I used to hide that I loved reading romance. I didn’t want to be judged for reading “those types of books.” I remember in high school my favorite English teacher saying that people only read romance novels for the sex. Now, I really don’t care what people think of what I read. They can make fun but romance novels make me happy. Romance readers and writers are the best.

    • Carolyn Crane

      Aw, sorry to hear that a fave English teacher said that. There really is still a lot of judgement. Who knows, maybe that teacher has discovered the joys of romance reading.

  • Sheila M

    One of the best things I have seen about romance in the 30 (yikes) years I have been reading it is that readers are more open to admitting that they enjoy the genre. The more we embrace romance openly, the harder it will be for people to denigrate us for reading it!

    • Carolyn Crane

      I love this comment. I’m not in touch with the long view of it, so it’s really interesting to hear. And I agree with your comment, I think openly embracing it may cause people to denigrate it less…or, I do hope so.

  • cheryl c.

    I rejoice in my lifelong love of reading. I am so glad that I have never lost my love for it. Reading books (especially romance) has brought me so much enjoyment and enlightenment. Thanks for your post and for your author recommendations.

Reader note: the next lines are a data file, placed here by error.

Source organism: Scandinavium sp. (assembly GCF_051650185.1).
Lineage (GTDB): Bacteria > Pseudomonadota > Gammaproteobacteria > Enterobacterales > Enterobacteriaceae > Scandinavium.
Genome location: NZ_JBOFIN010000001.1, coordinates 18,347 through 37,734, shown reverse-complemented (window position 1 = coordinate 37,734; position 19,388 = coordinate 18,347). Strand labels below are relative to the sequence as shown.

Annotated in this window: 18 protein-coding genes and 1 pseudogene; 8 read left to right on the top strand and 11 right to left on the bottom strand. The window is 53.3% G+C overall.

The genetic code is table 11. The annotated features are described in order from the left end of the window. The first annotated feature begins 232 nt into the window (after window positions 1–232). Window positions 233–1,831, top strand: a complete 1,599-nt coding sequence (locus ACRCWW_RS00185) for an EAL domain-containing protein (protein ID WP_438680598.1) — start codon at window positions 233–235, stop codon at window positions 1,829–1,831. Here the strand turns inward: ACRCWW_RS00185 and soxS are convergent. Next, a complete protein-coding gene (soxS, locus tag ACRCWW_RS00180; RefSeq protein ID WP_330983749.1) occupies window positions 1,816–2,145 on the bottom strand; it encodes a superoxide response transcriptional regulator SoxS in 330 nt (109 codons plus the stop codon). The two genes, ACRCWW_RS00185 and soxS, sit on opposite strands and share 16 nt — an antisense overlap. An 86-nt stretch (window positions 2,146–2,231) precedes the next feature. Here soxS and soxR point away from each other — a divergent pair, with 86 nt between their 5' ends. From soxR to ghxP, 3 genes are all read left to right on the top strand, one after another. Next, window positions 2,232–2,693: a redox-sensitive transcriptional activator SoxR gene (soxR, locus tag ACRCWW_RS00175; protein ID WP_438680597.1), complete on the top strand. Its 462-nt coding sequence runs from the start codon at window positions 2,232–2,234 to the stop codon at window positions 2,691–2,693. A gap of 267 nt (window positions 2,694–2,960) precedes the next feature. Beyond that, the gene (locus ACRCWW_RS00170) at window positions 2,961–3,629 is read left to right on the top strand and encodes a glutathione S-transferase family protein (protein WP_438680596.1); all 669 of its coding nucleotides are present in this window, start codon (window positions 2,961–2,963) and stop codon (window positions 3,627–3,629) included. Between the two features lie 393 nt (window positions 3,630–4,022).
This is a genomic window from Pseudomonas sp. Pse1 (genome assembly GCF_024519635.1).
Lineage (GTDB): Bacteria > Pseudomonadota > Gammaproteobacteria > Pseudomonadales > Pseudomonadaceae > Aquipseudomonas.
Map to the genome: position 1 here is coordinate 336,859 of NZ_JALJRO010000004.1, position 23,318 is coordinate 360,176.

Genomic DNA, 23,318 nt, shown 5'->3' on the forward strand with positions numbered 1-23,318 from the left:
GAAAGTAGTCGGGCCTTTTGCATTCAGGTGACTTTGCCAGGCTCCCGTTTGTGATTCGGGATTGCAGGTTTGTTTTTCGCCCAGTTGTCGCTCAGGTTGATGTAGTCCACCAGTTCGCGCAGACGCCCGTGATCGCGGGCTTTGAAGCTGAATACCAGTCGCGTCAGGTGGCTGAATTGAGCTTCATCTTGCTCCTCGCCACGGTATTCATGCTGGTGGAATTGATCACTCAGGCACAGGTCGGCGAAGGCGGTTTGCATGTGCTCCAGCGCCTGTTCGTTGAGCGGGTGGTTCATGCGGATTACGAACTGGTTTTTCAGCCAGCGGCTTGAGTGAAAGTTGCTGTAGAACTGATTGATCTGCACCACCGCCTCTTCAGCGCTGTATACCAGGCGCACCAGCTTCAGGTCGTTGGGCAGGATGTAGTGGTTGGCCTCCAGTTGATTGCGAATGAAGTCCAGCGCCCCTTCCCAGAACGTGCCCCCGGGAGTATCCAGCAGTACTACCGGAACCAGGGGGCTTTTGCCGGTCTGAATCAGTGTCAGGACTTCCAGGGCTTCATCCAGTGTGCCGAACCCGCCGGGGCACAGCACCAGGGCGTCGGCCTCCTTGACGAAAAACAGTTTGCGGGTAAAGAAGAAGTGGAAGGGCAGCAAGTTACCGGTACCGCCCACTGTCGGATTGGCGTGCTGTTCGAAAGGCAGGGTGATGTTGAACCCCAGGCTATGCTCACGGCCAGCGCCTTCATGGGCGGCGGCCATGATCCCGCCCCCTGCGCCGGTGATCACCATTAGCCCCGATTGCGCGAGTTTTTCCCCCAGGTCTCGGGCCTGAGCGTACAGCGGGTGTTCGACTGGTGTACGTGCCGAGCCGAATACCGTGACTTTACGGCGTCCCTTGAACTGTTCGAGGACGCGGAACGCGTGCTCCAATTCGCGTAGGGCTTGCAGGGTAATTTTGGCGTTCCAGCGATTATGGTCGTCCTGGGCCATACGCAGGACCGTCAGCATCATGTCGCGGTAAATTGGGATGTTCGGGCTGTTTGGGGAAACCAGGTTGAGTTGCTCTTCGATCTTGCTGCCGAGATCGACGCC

• Carolyn Crane

      I love that attitude. Thank you, Cheryl, for stopping by.

  • Glittergirl

    Wow what a wonderful post. I’ve been hearing and seeing your books on the internet but I’ve got to add you to my list of authors I follow. I loved your post and I’d loving that romance has made you a better feminist :). My favorite quote (and there were several was “…but those dark moments aren’t who they are; they are points on a journey toward better times, toward self understanding…” Yes!

    • Carolyn Crane

      Thank you so much, Glittergirl!! 🙂

  • Emmel

    I’m proud to tell people I’m a romance reader. It’s fun to watch them reconcile that with their knowledge of me as a smart, capable woman. And yes, romance readers are both smart and capable!

    • Carolyn Crane

      I love the idea of forcing others to reconcile that – because we certainly don’t have to apologize for it or explain it away. Yes!!

  • Courtney Cogswell

    I think social media and the digital world have really enhanced my love of romance (and books in general) in that I am easily able to interact with favorite authors, find great forums and blogs about books I love and discover other “dork table” romance-loving fan girls like myself 🙂 I love your post and I have never completely given up romance novels completely to read “good-for-you” books but I definitely spent time trying to focus on more genres. However, somewhere In the last decade or so, I gave up and primarily stuck to romance because I love it and it makes me happy. And isn’t that the point? I also am an Outlander girl…I devoured those books and the Clan of the Cave Bear books one summer in college and I just adored them. I just watched the first episode of the new TV series Outlander and I think I’ll love it too…fingers crossed that they keep the show true to the books so it can be another amazing escapist treat for me. Thanks for your contribution to RARM and I’m looking forward to checking out your books too!

    • Carolyn Crane